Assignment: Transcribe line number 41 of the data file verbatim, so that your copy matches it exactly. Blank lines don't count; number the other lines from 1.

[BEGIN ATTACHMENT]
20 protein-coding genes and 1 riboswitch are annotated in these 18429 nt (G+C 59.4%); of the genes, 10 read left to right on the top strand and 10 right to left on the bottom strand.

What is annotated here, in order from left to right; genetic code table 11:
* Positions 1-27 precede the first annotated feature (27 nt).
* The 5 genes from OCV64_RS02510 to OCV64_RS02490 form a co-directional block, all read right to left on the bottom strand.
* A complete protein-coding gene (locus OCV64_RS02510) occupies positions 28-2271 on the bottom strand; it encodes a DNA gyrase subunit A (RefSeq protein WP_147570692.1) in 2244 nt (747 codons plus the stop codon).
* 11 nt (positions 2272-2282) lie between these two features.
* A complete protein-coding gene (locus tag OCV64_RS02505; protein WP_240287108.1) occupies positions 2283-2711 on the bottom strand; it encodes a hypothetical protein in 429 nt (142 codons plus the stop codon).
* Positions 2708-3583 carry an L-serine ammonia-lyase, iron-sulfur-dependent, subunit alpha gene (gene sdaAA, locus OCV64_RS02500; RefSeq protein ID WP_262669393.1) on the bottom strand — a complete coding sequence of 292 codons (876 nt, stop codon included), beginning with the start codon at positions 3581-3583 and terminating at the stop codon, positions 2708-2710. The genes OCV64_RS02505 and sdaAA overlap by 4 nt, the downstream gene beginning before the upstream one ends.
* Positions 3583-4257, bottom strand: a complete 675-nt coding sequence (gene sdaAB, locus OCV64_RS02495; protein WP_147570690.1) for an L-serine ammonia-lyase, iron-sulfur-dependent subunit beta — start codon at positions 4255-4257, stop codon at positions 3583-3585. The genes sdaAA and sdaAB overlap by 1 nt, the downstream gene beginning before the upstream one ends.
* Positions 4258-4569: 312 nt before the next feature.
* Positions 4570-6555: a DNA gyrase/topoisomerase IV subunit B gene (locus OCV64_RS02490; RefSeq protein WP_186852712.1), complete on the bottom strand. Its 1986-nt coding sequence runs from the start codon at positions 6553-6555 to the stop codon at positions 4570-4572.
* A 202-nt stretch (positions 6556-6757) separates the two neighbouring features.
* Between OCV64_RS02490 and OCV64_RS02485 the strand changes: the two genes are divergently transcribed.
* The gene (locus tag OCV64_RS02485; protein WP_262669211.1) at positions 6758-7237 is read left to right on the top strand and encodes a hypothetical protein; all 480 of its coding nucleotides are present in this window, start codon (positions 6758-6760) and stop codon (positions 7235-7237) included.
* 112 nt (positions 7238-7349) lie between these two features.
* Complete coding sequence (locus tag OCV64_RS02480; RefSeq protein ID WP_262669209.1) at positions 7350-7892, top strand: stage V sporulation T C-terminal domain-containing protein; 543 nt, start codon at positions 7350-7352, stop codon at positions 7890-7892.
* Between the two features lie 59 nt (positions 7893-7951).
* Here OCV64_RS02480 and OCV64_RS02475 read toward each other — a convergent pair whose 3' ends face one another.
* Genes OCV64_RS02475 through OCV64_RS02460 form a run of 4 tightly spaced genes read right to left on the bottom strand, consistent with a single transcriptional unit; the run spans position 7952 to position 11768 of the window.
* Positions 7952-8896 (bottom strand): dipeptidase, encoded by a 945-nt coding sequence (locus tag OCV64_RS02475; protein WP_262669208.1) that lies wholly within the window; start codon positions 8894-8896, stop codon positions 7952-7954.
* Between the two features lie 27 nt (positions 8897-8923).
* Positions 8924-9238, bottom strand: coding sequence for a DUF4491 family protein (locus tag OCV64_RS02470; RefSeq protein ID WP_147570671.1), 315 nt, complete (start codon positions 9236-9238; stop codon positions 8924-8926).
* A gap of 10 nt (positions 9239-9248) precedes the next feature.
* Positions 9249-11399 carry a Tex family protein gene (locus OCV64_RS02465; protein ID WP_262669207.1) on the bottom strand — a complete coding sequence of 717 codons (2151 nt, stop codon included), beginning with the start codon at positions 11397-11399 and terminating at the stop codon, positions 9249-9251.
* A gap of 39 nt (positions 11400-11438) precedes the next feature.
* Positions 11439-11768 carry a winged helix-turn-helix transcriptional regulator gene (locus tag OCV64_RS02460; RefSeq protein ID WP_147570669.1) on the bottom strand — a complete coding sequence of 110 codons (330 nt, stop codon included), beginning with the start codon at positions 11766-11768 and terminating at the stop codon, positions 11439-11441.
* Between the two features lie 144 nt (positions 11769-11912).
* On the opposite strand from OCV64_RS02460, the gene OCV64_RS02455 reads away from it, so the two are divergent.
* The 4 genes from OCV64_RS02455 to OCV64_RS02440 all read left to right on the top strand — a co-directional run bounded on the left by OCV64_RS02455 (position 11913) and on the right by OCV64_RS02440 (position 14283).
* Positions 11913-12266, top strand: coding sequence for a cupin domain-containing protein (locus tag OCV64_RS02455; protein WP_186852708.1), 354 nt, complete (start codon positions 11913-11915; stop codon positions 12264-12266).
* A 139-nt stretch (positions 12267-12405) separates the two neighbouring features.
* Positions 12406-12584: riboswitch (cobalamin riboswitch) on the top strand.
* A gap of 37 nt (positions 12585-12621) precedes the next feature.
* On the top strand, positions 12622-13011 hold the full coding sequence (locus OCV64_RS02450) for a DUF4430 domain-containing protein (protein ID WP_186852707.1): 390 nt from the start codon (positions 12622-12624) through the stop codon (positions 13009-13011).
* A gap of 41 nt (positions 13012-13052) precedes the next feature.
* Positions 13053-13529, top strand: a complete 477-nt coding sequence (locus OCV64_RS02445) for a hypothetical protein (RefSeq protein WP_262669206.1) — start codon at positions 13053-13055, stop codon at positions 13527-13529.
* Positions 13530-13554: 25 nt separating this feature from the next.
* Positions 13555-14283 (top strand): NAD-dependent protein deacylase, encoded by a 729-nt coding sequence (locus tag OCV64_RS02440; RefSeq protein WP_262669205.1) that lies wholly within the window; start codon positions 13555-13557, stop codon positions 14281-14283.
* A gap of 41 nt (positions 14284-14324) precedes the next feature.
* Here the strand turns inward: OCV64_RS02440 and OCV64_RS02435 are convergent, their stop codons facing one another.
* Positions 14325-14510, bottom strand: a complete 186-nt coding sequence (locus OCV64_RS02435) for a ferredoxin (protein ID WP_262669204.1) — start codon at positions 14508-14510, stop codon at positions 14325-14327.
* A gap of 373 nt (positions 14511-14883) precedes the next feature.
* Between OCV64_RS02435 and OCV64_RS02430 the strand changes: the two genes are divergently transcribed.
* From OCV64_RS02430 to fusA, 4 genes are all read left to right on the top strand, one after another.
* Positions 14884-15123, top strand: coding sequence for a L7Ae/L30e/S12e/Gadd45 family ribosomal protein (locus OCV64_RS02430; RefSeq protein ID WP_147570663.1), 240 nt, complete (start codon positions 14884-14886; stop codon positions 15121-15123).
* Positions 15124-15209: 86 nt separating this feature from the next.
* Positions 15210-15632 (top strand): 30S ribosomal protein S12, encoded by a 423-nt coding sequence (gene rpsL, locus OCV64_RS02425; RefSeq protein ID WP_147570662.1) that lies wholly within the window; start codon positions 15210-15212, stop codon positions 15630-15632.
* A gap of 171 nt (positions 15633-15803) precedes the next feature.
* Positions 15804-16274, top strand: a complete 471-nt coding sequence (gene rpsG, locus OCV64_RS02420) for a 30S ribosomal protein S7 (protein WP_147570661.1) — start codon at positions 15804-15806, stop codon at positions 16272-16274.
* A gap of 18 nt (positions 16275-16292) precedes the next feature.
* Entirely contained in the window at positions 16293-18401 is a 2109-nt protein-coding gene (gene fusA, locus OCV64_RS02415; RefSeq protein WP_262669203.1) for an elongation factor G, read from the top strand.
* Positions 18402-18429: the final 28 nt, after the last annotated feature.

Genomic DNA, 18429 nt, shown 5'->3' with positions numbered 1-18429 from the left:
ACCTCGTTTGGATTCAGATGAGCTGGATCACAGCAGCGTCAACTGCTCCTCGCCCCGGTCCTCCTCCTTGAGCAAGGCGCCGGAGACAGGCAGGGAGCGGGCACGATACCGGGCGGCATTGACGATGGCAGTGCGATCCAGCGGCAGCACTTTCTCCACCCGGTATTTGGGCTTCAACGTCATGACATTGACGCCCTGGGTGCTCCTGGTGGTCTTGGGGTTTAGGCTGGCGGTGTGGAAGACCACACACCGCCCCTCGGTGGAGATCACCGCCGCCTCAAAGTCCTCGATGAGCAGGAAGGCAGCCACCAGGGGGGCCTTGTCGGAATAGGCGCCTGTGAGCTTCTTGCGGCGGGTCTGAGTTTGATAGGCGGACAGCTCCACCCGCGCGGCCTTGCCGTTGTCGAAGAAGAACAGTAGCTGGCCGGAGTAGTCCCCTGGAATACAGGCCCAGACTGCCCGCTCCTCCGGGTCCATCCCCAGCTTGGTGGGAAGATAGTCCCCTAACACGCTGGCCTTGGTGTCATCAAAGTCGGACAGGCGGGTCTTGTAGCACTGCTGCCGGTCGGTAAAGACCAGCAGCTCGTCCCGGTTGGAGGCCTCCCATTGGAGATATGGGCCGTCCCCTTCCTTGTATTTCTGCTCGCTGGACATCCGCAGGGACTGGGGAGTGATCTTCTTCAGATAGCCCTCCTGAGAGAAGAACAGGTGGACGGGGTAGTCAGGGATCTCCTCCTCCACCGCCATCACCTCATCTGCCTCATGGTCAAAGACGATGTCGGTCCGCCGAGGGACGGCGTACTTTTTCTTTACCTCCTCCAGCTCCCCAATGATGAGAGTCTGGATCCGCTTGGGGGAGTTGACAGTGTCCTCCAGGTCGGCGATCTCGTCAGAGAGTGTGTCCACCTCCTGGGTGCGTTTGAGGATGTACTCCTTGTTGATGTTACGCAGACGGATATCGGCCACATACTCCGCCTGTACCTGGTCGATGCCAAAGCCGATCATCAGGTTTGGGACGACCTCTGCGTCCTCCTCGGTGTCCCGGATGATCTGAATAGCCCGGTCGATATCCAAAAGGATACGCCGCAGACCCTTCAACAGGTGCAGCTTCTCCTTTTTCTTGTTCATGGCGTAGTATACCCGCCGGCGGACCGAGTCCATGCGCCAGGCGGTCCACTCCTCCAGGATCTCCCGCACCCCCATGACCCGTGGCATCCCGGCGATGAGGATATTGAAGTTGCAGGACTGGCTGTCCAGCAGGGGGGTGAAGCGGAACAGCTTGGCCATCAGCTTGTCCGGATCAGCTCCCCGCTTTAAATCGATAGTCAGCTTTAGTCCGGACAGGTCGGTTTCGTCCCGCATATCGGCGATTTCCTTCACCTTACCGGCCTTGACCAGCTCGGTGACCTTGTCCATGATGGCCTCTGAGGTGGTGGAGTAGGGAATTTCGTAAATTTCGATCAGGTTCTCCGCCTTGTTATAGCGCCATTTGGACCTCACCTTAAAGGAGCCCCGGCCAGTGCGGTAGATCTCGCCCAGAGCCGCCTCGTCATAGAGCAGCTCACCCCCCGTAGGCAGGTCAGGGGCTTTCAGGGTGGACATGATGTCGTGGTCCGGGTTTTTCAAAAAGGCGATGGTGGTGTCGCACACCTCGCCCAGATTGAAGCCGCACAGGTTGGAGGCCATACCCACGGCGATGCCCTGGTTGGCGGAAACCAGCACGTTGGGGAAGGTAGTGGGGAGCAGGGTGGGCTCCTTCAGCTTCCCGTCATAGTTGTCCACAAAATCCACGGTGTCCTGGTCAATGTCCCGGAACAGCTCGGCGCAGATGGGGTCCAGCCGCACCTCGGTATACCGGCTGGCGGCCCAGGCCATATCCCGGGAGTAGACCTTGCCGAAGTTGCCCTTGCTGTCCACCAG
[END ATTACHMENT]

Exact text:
* Positions 14325-14510, bottom strand: a complete 186-nt coding sequence (locus OCV64_RS02435) for a ferredoxin (protein ID WP_262669204.1) — start codon at positions 14508-14510, stop codon at positions 14325-14327.